2 Best Body Acne Remedies
Although the factors that cause facial acne are to blame for body breakouts, they are tougher to treat. Hair follicles are widely spaced, and the skin is more demanding, unlike in the face. This makes it harder for breakout removal products to penetrate.
Because the skin is hardy, it can tolerate potent treatments, which are often irritating to the face. Here are other treatments that can be used to control and treat body acne.
Over-the-Counter (OTC) Treatment
An acne cleanser or body wash may help to clear bumps. One containing benzoyl peroxide or salicylic acid should be a perfect choice. Use the body wash immediately after your workout or at least once daily. Medicated lotions and sprays can also help. They should contain either salicylic acid or benzoyl peroxide.
Generally, salicylic acid is best for blackheads, while benzoyl peroxide is effective in controlling inflamed pimples. If the location of the acne is hard to reach, you can use a spray. Neutrogena acne spray might help. Ensure the spray is dry before putting it on your clothes; otherwise, it could stain them.
Because body acne is severe, OTC options may not be effective. You will probably need stronger treatment to get them under control. If it is already inflamed, check with your dermatologist for treatment promptly.
Understand that severe inflammation can leave lasting scars on your body. Oral medications or topical treatments may be prescribed. Some of them include:
Retinoids (e.g., Retin-A)
Isotretinoin (e.g., Accutane)
Because it is hard to treat body bumps, you might have to try different treatments before the right one for your condition is identified. After starting your treatment, there are several steps you need to observe to boost its effectiveness.
3 Tips After Starting Medication For Acne Treatment
Keep off Creamy Shower Gels
More than any other part of your body, your back has a high concentration of oil gland activity. Worse still, it is the area most people hardly clean thoroughly.
Because the area between shoulder blades is hidden and hard to reach, it becomes easy for oil, sweat, and dead skin to build up.
This causes clogging of the pores and a pimple breakout. Rather than using creamy shower gels and soaps, people dealing with acne are advised to use acne-fighting ingredients.
Choose a Hydrating Moisturizer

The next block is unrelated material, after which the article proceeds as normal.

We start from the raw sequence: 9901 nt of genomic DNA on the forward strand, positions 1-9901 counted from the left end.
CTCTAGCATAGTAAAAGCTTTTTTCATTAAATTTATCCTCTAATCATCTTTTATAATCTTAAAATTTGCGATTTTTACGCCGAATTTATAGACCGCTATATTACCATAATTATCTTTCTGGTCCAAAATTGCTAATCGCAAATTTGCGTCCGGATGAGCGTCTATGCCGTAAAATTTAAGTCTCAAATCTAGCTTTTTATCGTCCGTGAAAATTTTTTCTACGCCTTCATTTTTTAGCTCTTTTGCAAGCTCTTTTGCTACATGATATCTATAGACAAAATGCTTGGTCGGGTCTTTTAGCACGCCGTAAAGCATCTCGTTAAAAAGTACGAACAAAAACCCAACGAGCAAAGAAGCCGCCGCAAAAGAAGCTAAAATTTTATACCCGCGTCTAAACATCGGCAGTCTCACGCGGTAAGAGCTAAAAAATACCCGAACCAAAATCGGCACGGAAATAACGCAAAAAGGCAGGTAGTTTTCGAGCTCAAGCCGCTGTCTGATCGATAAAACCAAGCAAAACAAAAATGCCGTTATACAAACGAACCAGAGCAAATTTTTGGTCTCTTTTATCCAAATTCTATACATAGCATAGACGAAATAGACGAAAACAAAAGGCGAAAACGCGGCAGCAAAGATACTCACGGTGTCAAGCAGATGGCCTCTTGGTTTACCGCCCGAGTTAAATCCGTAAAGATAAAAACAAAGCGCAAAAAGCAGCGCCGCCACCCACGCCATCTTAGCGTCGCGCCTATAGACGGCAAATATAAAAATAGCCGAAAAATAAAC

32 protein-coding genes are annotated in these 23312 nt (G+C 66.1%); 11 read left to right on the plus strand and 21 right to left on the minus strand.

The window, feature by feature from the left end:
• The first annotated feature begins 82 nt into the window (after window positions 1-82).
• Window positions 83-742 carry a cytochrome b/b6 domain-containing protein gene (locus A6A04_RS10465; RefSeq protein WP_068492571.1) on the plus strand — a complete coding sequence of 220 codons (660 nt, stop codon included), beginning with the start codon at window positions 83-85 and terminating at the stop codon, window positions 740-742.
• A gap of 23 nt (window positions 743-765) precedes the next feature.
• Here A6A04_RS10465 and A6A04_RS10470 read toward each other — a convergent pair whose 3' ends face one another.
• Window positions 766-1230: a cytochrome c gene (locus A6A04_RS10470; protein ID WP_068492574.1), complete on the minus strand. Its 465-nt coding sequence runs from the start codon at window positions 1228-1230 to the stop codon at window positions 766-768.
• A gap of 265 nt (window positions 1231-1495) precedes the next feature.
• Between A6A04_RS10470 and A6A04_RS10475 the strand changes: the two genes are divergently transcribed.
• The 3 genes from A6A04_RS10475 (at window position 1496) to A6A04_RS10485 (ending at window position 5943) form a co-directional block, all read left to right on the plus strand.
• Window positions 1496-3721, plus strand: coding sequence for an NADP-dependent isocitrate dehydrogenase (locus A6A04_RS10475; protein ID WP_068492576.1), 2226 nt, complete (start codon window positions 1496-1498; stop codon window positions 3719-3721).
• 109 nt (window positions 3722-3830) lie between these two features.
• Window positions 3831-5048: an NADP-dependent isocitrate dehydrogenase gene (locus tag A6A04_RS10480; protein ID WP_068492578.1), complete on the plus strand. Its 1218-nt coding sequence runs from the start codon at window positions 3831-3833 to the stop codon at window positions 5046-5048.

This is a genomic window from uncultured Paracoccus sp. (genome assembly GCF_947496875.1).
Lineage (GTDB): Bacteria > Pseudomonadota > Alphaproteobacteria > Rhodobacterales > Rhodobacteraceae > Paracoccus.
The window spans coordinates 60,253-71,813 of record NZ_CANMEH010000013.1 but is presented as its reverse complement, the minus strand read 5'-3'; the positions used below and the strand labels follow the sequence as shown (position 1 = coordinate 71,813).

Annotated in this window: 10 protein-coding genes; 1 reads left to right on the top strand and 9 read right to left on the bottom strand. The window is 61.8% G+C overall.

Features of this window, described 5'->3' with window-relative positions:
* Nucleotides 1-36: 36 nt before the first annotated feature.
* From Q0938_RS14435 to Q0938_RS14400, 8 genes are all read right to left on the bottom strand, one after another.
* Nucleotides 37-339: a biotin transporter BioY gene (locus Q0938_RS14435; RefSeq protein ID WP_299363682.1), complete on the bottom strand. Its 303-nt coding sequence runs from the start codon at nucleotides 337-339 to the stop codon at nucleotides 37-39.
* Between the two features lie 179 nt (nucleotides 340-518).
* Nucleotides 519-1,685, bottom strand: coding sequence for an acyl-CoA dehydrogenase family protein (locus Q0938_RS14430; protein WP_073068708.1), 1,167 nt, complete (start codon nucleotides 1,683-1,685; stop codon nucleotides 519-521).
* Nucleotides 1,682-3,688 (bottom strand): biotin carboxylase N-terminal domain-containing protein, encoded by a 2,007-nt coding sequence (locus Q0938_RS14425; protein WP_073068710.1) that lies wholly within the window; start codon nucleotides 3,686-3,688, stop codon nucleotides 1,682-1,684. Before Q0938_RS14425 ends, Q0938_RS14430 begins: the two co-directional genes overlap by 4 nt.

If you have acne-prone skin, moisturizing is perhaps a step you cannot skip. Little moisture on the skin can trigger the production of high amounts of sebum, which then clogs the pores. This happens in an effort to keep the skin hydrated.
The right moisturizer should protect the follicles by preventing the penetration of acne-causing irritants and bacteria. Be careful not to purchase moisturizers designed for dry skin. With skin that is prone to acne, you would want to keep the oil balanced and the skin hydrated.
Do not Pop or Squeeze the Pimples
Just as is the case with facial pimples, do not pop breakouts on your body. This would only lead to more inflammation and scarring.
It takes commitment and effort to clear facial and body acne, so be patient. Consistency is needed in your body’s acne treatment routine to clear the breakout completely. If you feel like your OTC products or home remedies are not working, talk to your dermatologist for advanced treatment.
Frequently Asked Questions
Is body acne more common in certain age groups?
Body acne can affect individuals of all ages, but it is often more prevalent during puberty due to hormonal changes.
Can diet really impact body acne?
Yes, studies suggest that diets high in refined sugars and dairy may contribute to acne breakouts.
When should I consult a dermatologist for my body acne?
If over-the-counter treatments prove ineffective or if you have severe acne, it’s best to seek professional guidance.
Are natural remedies effective in treating body acne?
While some natural ingredients may offer benefits, it’s essential to consult a dermatologist for evidence-based treatments.
How long does it take to see improvements in body acne?
Results vary from person to person, but consistent skincare and lifestyle changes can lead to visible improvements within a few weeks.
As you embark on your journey towards clearer skin, remember that achieving noticeable results takes time and dedication. By understanding the causes, implementing preventative measures, and adopting an effective skincare routine, you can take control of your body acne and restore your confidence.
Even though you might think that facial acne is more common and perhaps more demanding to treat, your body is just as important. Make sure to carefully follow these home remedies and tips after starting medication for body acne treatment to optimize the results.
Also, check out the other comparison review I did below for more options on facial care procedures: